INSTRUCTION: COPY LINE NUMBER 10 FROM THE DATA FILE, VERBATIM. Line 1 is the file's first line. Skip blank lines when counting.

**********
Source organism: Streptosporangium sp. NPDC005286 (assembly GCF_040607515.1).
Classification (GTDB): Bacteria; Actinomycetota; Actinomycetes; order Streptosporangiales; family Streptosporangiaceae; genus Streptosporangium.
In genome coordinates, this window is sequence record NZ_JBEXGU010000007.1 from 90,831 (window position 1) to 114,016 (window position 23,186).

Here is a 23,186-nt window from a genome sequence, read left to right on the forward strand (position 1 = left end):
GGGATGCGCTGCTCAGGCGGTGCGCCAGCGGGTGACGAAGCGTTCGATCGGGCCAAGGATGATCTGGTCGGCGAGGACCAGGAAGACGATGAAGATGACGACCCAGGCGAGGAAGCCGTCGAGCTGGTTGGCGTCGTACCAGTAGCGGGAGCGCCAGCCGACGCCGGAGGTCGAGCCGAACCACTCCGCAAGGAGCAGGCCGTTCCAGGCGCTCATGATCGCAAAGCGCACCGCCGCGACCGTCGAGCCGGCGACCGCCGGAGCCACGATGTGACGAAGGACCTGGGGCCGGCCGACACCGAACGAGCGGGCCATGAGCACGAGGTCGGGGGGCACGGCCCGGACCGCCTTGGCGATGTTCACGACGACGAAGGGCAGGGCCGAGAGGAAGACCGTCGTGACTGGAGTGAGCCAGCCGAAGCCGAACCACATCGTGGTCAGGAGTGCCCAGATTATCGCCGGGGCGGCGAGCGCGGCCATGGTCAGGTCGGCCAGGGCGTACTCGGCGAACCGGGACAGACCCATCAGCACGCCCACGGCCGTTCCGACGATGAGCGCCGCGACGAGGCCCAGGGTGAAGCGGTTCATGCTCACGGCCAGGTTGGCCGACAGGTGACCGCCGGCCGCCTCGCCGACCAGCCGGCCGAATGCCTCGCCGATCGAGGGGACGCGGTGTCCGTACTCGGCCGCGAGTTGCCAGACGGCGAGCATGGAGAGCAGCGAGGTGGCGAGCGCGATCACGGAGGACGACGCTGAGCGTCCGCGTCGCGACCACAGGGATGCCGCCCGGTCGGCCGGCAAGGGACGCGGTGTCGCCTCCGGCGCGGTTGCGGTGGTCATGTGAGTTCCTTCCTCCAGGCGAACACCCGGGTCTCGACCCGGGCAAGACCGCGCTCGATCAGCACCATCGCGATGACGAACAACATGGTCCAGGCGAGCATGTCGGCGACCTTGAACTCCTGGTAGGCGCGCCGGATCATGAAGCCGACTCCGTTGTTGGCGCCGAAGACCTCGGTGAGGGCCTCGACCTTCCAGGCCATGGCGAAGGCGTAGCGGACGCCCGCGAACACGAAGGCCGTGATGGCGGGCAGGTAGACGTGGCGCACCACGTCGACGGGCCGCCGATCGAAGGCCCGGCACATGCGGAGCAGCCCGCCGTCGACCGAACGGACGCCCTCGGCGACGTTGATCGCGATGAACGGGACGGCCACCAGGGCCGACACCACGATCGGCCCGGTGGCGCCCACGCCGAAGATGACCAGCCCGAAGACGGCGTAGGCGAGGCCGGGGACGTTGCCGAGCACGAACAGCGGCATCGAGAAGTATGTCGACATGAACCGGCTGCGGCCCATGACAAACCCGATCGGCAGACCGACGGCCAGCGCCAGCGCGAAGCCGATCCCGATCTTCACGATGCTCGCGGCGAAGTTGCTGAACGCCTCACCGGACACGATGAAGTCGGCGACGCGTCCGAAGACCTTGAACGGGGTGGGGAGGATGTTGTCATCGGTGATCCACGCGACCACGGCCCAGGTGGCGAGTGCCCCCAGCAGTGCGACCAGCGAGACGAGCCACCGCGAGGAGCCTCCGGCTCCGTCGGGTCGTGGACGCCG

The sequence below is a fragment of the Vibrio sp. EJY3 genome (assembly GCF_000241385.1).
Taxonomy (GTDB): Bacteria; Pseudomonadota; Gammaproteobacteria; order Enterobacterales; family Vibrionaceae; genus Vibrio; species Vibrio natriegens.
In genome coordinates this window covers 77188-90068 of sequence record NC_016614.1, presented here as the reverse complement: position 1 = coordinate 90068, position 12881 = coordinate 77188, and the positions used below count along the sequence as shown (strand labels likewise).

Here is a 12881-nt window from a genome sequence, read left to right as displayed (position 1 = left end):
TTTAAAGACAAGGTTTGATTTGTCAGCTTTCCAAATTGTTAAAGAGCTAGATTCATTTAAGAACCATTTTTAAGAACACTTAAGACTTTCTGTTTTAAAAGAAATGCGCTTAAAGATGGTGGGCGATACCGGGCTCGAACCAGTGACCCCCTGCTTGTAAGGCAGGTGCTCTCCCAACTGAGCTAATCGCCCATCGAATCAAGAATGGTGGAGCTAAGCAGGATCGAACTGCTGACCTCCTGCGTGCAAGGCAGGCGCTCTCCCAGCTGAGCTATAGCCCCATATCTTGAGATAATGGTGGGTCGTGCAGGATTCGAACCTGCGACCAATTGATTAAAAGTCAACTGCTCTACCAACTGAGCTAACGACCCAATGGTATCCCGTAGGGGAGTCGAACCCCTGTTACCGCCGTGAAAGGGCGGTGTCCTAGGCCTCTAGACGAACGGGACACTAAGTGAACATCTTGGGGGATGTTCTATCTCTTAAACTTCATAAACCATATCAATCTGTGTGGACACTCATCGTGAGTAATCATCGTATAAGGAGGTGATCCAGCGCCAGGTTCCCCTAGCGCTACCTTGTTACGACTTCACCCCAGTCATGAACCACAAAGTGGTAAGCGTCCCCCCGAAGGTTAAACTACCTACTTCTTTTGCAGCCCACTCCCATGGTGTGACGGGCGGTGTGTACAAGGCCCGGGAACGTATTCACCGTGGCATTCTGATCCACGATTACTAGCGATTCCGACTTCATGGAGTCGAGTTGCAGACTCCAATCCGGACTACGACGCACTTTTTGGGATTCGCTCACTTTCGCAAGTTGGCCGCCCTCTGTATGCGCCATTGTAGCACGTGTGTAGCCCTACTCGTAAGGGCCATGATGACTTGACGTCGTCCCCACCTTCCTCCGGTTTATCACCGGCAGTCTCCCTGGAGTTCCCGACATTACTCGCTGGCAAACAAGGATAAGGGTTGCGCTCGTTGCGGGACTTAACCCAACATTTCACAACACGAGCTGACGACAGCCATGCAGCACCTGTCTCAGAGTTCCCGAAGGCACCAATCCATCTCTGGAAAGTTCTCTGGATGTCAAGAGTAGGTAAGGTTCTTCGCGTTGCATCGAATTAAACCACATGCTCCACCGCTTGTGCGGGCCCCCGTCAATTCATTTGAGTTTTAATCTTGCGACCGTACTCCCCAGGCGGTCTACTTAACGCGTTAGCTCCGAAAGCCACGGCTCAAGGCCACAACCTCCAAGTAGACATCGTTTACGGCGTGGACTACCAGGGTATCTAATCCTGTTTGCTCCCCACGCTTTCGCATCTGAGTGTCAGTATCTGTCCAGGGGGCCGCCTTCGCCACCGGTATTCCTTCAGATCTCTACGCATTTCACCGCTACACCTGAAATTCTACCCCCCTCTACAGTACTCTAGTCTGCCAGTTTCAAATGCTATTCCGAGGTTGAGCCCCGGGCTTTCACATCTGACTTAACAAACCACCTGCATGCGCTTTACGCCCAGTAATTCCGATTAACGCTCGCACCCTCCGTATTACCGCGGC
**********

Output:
TTTAAAGACAAGGTTTGATTTGTCAGCTTTCCAAATTGTTAAAGAGCTAGATTCATTTAAGAACCATTTTTAAGAACACTTAAGACTTTCTGTTTTAAAAGAAATGCGCTTAAAGATGGTGGGCGATACCGGGCTCGAACCAGTGACCCCCTGCTTGTAAGGCAGGTGCTCTCCCAACTGAGCTAATCGCCCATCGAATCAAGAATGGTGGAGCTAAGCAGGATCGAACTGCTGACCTCCTGCGTGCAAGGCAGGCGCTCTCCCAGCTGAGCTATAGCCCCATATCTTGAGATAATGGTGGGTCGTGCAGGATTCGAACCTGCGACCAATTGATTAAAAGTCAACTGCTCTACCAACTGAGCTAACGACCCAATGGTATCCCGTAGGGGAGTCGAACCCCTGTTACCGCCGTGAAAGGGCGGTGTCCTAGGCCTCTAGACGAACGGGACACTAAGTGAACATCTTGGGGGATGTTCTATCTCTTAAACTTCATAAACCATATCAATCTGTGTGGACACTCATCGTGAGTAATCATCGTATAAGGAGGTGATCCAGCGCCAGGTTCCCCTAGCGCTACCTTGTTACGACTTCACCCCAGTCATGAACCACAAAGTGGTAAGCGTCCCCCCGAAGGTTAAACTACCTACTTCTTTTGCAGCCCACTCCCATGGTGTGACGGGCGGTGTGTACAAGGCCCGGGAACGTATTCACCGTGGCATTCTGATCCACGATTACTAGCGATTCCGACTTCATGGAGTCGAGTTGCAGACTCCAATCCGGACTACGACGCACTTTTTGGGATTCGCTCACTTTCGCAAGTTGGCCGCCCTCTGTATGCGCCATTGTAGCACGTGTGTAGCCCTACTCGTAAGGGCCATGATGACTTGACGTCGTCCCCACCTTCCTCCGGTTTATCACCGGCAGTCTCCCTGGAGTTCCCGACATTACTCGCTGGCAAACAAGGATAAGGGTTGCGCTCGTTGCGGGACTTAACCCAACATTTCACAACACGAGCTGACGACAGCCATGCAGCACCTGTCTCAGAGTTCCCGAAGGCACCAATCCATCTCTGGAAAGTTCTCTGGATGTCAAGAGTAGGTAAGGTTCTTCGCGTTGCATCGAATTAAACCACATGCTCCACCGCTTGTGCGGGCCCCCGTCAATTCATTTGAGTTTTAATCTTGCGACCGTACTCCCCAGGCGGTCTACTTAACGCGTTAGCTCCGAAAGCCACGGCTCAAGGCCACAACCTCCAAGTAGACATCGTTTACGGCGTGGACTACCAGGGTATCTAATCCTGTTTGCTCCCCACGCTTTCGCATCTGAGTGTCAGTATCTGTCCAGGGGGCCGCCTTCGCCACCGGTATTCCTTCAGATCTCTACGCATTTCACCGCTACACCTGAAATTCTACCCCCCTCTACAGTACTCTAGTCTGCCAGTTTCAAATGCTATTCCGAGGTTGAGCCCCGGGCTTTCACATCTGACTTAACAAACCACCTGCATGCGCTTTACGCCCAGTAATTCCGATTAACGCTCGCACCCTCCGTATTACCGCGGC